On more than one occasion, as I was watching War for the Planet of the Apes, I found myself perilously close to loudly exclaiming something along the lines of: “Will you look at that chimp? That’s a real chimp riding a horse.” Or perhaps: “Christ, a gorilla with a machine gun.” Such is the level of technical achievement on show here, I was closer than I have ever been to literally rubbing my eyes in disbelief.
Much of the plaudits for this really need to go to Andy Serkis and his pioneering work with motion capture technology, from the Lord of the Rings and Hobbit movies to King Kong and Tintin. Serkis has built a reputation as the go-to guy for motion capture and, such is the quality of his performance, he seems to have helped drive technological change and help shape the landscape of modern entertainment.
The thrill of this third in the current Apes trilogy is not purely technical though; these movies have managed to position themselves as both genuinely entertaining and thought provoking. Smart blockbusters with much to say about humanity, Matt Reeves has helped guide a trilogy that has been one of the nicest Hollywood surprises of recent years.
The world of War is a world in which apes are in the ascendancy, albeit somewhat cut off from the outside world, and with humans being pushed to the fringes of society, ravaged by the simian flu that is seeing apes succeed at the expense of man. Channelling Marlon Brando’s Colonel Kurtz, Woody Harrelson is an army colonel who launches an attack on the hidden ape habitat, killing and capturing apes to work as forced labour in a concentration camp. This movie seems to have come along at a fortuitous moment as Harrelson’s Colonel, a leader who fears and loathes the apes, is intent on having them build an enormous wall to keep his men protected from the threat of the outside world.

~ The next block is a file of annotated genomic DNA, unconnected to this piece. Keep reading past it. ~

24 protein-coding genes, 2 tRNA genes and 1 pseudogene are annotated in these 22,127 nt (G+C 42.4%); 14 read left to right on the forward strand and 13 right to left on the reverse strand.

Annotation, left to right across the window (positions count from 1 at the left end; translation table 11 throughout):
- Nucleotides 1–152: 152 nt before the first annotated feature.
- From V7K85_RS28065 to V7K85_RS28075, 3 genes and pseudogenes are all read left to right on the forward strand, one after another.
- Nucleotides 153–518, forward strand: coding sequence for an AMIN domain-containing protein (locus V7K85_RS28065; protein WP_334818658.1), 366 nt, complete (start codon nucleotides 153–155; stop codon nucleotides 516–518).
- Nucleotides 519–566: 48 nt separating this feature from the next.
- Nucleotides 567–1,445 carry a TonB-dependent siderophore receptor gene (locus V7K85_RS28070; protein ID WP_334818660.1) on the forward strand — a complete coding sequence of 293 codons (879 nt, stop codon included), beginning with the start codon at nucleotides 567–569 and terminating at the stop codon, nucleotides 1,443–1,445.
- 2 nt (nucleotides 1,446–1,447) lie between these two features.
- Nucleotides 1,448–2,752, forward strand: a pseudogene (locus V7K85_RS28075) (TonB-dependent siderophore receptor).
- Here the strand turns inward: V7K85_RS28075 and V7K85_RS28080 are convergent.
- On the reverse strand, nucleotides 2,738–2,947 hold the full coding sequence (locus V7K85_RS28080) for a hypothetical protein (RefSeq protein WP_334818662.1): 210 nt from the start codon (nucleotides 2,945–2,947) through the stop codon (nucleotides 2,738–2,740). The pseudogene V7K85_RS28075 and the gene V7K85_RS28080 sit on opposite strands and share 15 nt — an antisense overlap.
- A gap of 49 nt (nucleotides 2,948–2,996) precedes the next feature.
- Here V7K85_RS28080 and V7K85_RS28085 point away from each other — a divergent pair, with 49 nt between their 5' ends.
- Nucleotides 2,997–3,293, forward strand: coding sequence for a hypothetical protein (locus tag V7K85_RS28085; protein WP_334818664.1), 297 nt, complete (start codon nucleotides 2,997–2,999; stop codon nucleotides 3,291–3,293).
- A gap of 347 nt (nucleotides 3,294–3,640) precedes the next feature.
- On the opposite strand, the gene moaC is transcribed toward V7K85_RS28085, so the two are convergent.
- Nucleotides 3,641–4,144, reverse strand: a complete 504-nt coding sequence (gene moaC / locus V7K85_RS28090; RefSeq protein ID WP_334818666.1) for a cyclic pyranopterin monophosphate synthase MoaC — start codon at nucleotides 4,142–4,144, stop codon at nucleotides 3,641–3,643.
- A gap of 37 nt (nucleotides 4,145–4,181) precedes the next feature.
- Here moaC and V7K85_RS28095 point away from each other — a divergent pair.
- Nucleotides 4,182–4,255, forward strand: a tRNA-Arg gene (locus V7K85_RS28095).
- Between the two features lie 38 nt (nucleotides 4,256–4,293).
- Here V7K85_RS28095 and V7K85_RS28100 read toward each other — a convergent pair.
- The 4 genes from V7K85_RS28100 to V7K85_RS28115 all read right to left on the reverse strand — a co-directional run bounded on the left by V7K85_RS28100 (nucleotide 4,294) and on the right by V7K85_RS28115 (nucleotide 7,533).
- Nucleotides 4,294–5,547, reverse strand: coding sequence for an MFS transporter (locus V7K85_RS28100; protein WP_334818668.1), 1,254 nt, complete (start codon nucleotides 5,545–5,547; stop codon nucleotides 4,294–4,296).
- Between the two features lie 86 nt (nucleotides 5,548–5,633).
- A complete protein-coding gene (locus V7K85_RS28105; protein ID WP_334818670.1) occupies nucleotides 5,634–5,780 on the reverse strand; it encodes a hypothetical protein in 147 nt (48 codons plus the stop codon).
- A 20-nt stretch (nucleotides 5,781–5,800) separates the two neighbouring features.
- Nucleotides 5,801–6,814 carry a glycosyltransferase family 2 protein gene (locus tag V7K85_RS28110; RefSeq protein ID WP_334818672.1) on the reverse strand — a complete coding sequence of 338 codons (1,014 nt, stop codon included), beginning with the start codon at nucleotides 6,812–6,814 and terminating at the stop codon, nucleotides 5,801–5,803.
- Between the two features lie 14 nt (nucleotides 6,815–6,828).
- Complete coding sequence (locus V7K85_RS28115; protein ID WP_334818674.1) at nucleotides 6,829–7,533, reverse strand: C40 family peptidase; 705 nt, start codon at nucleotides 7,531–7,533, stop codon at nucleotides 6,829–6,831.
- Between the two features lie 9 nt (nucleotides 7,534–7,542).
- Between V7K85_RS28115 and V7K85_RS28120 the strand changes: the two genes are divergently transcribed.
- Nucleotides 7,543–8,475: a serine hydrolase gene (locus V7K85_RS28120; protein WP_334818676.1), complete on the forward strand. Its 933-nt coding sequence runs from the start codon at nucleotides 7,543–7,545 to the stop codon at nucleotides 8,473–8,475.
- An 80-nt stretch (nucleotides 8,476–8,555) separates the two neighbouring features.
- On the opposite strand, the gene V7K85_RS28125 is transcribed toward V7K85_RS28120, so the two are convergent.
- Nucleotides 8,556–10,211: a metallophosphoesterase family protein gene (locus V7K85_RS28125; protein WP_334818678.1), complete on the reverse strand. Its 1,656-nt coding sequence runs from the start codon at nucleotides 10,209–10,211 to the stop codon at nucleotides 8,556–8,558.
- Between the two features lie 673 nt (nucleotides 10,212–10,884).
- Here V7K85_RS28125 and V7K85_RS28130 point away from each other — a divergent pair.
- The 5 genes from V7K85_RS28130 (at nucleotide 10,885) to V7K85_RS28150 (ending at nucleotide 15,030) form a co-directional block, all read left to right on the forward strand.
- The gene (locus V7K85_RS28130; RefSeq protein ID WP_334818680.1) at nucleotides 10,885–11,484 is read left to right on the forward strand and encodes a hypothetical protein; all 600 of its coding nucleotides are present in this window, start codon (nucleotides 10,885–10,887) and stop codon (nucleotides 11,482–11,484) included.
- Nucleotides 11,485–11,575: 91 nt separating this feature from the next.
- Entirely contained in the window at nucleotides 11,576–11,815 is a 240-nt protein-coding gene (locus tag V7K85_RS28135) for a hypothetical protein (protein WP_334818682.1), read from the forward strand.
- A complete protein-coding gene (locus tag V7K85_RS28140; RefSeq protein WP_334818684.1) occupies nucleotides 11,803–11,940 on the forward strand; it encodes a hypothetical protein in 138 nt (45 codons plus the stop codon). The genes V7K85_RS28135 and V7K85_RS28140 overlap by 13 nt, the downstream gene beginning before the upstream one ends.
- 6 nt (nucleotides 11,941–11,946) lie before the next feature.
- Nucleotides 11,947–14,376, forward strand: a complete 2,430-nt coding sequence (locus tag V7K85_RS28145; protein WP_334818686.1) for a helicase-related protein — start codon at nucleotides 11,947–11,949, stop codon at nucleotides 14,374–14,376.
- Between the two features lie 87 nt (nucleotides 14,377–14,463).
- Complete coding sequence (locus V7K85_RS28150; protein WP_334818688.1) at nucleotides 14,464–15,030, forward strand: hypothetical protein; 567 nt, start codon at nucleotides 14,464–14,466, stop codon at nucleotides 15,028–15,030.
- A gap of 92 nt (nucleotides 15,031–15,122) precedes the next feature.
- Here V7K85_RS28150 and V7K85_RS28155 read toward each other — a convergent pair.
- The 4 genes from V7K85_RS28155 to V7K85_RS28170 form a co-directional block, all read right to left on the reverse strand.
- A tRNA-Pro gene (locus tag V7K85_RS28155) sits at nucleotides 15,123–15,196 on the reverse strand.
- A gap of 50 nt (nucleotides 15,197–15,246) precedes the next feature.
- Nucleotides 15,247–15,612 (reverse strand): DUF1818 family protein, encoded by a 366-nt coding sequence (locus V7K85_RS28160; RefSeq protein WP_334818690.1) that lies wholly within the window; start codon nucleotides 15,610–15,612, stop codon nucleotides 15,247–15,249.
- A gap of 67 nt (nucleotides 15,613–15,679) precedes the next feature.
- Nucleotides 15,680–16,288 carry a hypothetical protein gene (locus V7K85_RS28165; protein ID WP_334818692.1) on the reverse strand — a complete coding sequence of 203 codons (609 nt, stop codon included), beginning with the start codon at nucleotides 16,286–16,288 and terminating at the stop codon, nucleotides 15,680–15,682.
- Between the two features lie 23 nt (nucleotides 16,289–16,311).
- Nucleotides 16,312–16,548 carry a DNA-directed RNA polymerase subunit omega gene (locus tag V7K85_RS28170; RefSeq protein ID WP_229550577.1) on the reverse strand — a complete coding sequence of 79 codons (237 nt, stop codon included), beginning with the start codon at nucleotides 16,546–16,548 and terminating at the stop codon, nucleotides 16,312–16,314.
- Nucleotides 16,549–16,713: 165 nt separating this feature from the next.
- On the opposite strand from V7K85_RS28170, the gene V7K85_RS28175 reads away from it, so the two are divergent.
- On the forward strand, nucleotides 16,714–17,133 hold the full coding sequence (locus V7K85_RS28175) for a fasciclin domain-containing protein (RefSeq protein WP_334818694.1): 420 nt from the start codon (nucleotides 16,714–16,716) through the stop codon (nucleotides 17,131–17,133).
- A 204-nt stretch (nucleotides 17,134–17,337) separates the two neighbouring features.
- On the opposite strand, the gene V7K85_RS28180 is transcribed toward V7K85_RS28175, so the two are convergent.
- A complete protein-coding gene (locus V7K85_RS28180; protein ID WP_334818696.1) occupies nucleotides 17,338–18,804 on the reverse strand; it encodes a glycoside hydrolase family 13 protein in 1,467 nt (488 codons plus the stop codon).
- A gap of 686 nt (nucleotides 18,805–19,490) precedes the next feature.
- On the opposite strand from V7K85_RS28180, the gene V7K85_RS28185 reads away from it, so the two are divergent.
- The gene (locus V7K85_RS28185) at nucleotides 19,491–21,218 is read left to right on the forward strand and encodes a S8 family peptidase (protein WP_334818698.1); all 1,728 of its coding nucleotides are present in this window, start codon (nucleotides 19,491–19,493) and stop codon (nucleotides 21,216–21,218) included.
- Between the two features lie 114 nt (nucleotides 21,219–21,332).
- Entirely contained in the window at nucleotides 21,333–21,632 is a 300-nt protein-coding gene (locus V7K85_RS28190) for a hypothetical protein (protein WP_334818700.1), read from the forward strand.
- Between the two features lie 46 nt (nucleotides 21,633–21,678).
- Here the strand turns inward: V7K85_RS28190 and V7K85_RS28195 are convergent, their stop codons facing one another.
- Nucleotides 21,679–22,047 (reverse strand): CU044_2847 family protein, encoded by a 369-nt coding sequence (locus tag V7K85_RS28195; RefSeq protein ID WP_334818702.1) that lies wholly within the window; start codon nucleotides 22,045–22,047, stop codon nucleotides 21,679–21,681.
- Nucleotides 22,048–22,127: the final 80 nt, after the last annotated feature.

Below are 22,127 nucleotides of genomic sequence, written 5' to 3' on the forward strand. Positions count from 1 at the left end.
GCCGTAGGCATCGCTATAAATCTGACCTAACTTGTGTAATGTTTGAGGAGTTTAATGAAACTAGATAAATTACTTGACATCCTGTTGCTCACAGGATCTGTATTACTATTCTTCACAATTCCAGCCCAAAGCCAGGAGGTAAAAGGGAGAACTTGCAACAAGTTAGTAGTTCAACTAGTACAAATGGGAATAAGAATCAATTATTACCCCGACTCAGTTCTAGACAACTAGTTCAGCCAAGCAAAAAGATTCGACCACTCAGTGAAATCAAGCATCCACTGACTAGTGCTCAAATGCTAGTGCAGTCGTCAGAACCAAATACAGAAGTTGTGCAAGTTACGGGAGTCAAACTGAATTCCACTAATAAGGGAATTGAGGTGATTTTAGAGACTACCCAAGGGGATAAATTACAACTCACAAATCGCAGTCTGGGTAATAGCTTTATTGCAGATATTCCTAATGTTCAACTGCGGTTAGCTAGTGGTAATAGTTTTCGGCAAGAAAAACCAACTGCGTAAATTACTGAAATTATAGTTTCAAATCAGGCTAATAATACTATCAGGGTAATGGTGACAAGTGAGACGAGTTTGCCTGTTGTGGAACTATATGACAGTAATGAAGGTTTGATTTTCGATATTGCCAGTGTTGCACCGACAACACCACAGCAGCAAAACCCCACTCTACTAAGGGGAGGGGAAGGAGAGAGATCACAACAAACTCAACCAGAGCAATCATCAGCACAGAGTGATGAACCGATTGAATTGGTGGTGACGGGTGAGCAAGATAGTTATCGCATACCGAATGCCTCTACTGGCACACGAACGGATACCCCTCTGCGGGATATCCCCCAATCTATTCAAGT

Putting the viewer in mind of Apocalypse Now, The Great Escape, Schindler’s List and a host of other combat movies, War for the Planet of the Apes touches upon the very best and worst of the human condition, from the indomitable never say die pluck of the oppressed, to the attempted genocide of entire species. It’s a movie that matches technical ingenuity and artistic craft with thematic excellence and insight.
And also, if that isn’t a real-life talking orangutan with a bomb I’ll eat my hat.
Action, sci-fi, Drama | USA, 2017 | 12A | 20th Century Fox Pictures | Dir.Matt Reeves | Andy Serkis, Woody Harrelson, Steve Zahn, Amiah Miller, Terry Notary